A house is a major purchase, and any residential building is filled with hundreds of spots where something might have less than perfect finish. Sooner or later, you’re going to find an issue that has slipped past you, your Realtor and your home inspector. If your first reaction is to panic, don’t worry: that’s a perfectly natural reaction. But take a deep breath, step back and really examine the issue. Is the issue as serious as the DIY nightmares discussed earlier? Or is it as minor as a stuck deadbolt? It’s understandable (and maybe unavoidable) to be worried about your new home, and most homeowners will have an “oh, no!” moment or two after moving in. The trick is to have a reaction that’s in proportion to the problem.
Not Being Involved in the Home Inspection
You may have noticed that the last couple of tips have referenced a home inspection. That’s because you absolutely should have any potential purchase inspected, even if you have DIY experience or construction experience. A second pair of eyes is invaluable even for the most experienced of home buyers. If you stop to think of this, it’s true of every field: A novelist depends on an editor, a hall-of-fame ballplayer depends on a coach, and a smart DIYer depends on a home inspector when buying a home.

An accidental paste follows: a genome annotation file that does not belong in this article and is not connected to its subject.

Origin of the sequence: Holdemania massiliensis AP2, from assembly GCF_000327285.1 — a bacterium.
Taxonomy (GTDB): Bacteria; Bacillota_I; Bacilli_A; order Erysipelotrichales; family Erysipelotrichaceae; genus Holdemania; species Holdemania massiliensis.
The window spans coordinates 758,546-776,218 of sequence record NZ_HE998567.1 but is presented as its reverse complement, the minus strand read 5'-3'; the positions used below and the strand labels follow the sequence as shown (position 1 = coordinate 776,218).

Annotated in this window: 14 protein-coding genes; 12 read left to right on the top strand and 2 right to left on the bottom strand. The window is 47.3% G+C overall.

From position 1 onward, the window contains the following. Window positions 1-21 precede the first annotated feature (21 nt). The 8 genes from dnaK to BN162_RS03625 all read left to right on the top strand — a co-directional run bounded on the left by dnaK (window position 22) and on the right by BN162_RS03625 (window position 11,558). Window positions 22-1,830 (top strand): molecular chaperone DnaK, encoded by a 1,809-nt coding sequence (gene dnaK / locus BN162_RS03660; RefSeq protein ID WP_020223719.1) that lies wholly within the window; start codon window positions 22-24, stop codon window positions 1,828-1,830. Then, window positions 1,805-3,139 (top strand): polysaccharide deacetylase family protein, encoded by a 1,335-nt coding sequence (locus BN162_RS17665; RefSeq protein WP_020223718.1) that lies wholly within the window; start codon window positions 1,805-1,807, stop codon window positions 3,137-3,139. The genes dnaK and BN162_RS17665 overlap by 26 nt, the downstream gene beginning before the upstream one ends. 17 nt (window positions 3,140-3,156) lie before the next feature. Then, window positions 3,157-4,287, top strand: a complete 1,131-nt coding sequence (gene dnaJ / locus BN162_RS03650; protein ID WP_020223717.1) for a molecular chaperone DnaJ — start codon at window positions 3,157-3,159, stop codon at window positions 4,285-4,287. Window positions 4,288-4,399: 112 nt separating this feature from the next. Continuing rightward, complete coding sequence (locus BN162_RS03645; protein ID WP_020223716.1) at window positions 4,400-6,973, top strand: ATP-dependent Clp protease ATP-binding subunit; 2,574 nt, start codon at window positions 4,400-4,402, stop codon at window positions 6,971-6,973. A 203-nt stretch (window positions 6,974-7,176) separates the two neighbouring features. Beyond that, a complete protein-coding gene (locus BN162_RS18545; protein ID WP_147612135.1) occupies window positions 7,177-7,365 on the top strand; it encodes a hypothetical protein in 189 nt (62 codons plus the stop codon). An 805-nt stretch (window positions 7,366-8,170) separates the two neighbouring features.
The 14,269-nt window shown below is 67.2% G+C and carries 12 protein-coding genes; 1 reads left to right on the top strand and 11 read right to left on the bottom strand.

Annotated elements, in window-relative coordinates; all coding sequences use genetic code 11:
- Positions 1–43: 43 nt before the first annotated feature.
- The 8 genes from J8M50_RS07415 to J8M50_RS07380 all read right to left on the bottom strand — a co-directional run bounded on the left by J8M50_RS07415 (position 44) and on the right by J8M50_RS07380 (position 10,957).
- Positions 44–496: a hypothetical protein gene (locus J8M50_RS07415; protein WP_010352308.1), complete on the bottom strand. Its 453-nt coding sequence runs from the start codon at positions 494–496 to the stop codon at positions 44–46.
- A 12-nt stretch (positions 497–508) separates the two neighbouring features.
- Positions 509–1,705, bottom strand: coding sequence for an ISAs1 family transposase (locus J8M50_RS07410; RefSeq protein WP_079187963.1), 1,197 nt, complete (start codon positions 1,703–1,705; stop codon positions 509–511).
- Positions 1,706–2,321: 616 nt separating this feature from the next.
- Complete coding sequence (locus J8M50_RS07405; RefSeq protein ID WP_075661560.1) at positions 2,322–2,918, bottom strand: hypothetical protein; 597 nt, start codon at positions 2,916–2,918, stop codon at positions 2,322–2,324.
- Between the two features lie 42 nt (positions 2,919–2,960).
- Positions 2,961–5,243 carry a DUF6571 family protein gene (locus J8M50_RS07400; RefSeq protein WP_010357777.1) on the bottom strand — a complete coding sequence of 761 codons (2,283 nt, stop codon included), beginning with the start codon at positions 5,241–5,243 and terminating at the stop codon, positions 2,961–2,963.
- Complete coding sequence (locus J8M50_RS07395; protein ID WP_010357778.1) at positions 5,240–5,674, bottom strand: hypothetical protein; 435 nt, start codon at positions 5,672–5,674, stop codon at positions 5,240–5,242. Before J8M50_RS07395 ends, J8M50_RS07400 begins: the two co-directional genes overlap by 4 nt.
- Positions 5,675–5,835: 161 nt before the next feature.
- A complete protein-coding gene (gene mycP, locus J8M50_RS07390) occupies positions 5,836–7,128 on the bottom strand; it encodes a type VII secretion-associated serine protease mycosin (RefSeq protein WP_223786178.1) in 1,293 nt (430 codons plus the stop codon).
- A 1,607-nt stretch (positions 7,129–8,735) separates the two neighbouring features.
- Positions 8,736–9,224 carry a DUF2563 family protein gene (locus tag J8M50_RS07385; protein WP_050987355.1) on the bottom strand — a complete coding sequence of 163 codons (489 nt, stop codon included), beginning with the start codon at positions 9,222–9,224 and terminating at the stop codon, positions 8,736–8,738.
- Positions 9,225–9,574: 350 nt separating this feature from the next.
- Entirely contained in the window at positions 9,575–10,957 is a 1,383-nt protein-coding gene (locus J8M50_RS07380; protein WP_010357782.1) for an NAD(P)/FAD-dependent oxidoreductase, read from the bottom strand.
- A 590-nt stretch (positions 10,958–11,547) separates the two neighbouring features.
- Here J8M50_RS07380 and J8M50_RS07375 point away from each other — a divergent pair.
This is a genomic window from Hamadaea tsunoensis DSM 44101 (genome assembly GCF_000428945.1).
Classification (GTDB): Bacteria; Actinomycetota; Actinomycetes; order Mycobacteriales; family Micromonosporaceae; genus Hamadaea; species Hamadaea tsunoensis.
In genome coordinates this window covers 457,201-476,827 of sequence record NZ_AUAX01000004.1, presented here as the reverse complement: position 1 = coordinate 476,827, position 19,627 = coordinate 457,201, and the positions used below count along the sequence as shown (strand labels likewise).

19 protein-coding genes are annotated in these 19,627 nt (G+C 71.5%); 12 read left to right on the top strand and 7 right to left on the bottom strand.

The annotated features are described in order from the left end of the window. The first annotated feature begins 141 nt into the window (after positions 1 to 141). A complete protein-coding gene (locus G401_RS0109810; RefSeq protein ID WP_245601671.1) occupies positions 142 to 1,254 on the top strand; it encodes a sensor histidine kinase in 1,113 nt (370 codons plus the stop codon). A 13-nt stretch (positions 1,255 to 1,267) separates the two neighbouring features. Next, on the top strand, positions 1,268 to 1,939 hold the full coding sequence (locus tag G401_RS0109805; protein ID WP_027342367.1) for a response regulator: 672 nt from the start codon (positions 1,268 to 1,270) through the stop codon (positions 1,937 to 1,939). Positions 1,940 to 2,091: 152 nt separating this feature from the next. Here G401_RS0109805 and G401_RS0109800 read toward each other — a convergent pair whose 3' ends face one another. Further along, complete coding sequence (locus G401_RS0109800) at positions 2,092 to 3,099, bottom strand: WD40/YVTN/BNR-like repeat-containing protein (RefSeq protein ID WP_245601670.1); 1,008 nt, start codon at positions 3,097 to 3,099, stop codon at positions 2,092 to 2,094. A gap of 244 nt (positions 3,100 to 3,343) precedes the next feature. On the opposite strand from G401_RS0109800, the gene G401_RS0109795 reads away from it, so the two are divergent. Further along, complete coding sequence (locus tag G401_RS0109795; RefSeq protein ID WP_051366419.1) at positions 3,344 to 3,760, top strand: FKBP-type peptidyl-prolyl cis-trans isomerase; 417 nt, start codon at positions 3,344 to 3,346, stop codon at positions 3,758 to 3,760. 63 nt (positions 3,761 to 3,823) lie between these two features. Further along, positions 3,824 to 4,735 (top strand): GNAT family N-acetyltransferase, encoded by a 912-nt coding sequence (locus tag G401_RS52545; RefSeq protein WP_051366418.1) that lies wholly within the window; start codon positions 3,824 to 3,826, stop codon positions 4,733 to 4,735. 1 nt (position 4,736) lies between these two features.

Misjudging Your Ability to Live in a Construction Zone
This is a problem especially common for members of the DIY community. No matter how much experience you have working on small projects or working on other people’s homes, the first time you begin a major project on your own home, you’ll have to deal with sleeping and eating in a construction zone. You may think this is no big deal, but everyone has their own line where the mess is “too much”. And if you have a spouse, then it’s pretty much a guarantee that your line is different from theirs!
Knowing Just Enough to Be Dangerous
The DIY experience is wonderful, and it allows people all over the world to experience the joys (and occasionally frustrations) of creating and maintaining their own projects. But there are still some tasks that should be handled with caution. You may still be able to tackle them yourself, but as a new homeowner you owe it to yourself to do all the research needed to make sure you’re making smart choices.